of his face. It was even, controlled. "I will help you," Galen said. "Though I wonder who will help everyone else."
In his residence on Babylon 5, Kosh watched and waited. By the Earth calendar, it was the close of one year and the beginning of the next. The Humans celebrated the new year while events cascaded toward war.
As the Vorlon buoys sang their perceptions to him, Kosh swam in the currents of history-in-making. Within their song, he slipped from planet to planet, observing, absorbing. On the rim, the forces of chaos gathered at the site of their ancient home, rapidly building their resources. They had spread now to the surrounding systems, a growing maelstrom that hungered to overrun all.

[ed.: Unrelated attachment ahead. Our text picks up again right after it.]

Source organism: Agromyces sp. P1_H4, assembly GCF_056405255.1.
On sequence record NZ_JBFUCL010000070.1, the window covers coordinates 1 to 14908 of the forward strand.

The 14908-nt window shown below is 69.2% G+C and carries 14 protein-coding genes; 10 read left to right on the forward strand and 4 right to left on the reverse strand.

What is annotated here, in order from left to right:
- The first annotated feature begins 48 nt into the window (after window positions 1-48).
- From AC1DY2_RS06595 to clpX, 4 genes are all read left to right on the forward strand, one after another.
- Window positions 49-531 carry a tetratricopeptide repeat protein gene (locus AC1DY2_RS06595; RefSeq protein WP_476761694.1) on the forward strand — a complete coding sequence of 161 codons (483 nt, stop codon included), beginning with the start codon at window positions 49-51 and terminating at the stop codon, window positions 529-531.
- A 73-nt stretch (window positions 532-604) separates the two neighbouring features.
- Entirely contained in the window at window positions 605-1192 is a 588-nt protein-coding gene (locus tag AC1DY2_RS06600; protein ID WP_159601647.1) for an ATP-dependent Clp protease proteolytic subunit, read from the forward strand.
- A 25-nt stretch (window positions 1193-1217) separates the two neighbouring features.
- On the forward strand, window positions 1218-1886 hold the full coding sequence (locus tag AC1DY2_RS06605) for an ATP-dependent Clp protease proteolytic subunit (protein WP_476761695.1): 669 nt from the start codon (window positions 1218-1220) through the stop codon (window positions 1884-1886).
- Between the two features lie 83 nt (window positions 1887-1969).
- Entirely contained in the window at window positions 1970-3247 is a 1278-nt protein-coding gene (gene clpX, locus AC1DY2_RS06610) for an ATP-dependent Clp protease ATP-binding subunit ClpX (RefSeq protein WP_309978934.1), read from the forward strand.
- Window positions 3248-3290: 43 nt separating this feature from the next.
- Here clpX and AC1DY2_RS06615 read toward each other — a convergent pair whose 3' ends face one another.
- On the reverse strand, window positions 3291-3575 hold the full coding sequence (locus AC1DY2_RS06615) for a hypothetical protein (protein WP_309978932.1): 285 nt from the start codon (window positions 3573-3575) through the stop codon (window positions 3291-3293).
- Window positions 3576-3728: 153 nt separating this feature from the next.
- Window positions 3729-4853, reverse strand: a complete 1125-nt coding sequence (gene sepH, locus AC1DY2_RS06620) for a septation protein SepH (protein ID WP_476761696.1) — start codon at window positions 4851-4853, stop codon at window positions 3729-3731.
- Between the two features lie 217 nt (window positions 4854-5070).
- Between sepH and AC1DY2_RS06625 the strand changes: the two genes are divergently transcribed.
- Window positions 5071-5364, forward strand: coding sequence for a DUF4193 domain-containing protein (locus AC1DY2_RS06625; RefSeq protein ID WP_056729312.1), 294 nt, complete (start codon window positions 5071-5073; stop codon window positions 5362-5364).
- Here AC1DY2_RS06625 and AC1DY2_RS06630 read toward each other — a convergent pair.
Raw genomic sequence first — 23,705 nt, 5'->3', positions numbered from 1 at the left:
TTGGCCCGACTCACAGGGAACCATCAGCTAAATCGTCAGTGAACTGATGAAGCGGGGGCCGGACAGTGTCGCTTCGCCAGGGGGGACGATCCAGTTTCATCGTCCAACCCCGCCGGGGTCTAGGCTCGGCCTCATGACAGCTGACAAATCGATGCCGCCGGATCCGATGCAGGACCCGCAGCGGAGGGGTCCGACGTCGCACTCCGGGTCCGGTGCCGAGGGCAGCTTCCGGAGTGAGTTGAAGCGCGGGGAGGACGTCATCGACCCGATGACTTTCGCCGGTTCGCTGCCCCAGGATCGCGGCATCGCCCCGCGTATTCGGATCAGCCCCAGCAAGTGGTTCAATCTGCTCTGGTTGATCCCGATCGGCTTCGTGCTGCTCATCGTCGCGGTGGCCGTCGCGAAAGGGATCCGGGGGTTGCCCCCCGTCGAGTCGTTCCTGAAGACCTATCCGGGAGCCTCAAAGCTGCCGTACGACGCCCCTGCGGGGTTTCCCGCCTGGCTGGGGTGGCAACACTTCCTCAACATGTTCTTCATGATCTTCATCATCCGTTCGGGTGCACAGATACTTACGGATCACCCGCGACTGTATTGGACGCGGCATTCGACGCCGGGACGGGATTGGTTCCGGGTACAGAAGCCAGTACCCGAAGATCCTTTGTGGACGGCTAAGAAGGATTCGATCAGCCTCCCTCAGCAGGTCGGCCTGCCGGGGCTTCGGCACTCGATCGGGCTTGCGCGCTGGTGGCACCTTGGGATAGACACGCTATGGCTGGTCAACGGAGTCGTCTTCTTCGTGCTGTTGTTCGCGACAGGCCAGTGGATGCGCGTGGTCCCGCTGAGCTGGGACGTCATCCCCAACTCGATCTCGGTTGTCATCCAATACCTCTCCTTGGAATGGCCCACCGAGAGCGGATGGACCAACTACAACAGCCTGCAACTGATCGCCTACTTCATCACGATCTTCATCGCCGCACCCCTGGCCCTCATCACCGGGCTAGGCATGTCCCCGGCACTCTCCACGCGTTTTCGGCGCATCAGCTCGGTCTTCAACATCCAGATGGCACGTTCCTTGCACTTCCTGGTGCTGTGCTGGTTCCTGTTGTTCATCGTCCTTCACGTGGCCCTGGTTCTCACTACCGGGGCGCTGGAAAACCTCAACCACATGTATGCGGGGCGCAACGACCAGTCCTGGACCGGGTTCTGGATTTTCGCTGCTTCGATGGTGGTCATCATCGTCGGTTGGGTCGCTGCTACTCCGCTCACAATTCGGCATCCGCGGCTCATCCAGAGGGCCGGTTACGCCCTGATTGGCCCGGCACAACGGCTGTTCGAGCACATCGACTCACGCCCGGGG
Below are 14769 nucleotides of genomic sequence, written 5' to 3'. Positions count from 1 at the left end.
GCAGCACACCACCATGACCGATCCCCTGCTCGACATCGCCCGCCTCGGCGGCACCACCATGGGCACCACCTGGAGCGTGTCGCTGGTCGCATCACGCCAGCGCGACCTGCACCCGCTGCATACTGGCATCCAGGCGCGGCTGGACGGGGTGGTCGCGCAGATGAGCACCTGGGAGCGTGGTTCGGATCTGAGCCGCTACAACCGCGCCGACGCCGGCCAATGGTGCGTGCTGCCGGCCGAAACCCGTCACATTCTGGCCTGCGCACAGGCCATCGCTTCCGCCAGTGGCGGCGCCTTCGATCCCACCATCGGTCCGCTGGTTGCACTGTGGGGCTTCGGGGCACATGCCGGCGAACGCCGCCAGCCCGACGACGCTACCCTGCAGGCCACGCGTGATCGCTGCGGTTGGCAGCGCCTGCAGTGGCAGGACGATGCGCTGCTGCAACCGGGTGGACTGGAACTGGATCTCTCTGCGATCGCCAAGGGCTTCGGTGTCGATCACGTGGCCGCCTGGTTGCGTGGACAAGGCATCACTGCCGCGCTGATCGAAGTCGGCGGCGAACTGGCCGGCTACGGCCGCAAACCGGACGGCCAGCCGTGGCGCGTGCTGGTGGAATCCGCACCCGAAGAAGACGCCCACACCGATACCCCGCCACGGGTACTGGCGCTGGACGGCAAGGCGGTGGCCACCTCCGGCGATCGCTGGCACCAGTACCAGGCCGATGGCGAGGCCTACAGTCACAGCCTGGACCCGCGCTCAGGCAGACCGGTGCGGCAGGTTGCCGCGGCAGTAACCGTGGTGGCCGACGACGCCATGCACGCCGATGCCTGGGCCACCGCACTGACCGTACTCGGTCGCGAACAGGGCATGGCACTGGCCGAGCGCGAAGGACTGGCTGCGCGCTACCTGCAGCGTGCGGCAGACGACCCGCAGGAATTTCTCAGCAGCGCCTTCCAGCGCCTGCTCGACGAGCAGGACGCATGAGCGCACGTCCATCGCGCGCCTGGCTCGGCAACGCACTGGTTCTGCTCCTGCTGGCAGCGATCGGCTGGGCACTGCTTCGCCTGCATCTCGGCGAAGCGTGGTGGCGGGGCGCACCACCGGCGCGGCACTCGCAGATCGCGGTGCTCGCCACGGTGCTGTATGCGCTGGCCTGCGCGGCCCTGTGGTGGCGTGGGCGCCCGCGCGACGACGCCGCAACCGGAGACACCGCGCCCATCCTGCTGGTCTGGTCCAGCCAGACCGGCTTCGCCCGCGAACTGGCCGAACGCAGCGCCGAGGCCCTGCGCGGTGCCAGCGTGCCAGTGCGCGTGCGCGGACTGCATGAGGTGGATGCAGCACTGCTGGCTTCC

On Centauri Prime, the Centauri celebrated the destruction of the Narn outpost in Quadrant 37, not realizing who had struck down their enemy. The Narn defeat gave new energy to old dreams of conquest and glory, and they spoke of regaining Narn territory, of reconquering their old foe. The dream of the maelstrom infected them.
On Narn, horror at the deaths of ten thousand of their kind was turning to fury. They had suffered enough, and would suffer no more. They determined to exact revenge.
On Earth, a murdered president was mourned, his death believed an accident, and a new president was sworn in, one beholden to the darkness.
Even here on Babylon 5, the one named Morden moved freely, forming alliances and spreading chaos like a pestilence.
Yet order, too, had its strength. Sinclair was even now receiving the directive to step down as commander of Babylon 5 and accept the post as ambassador to Minbar. There, his development could continue under more controlled circumstances, and he could take charge of the Rangers, a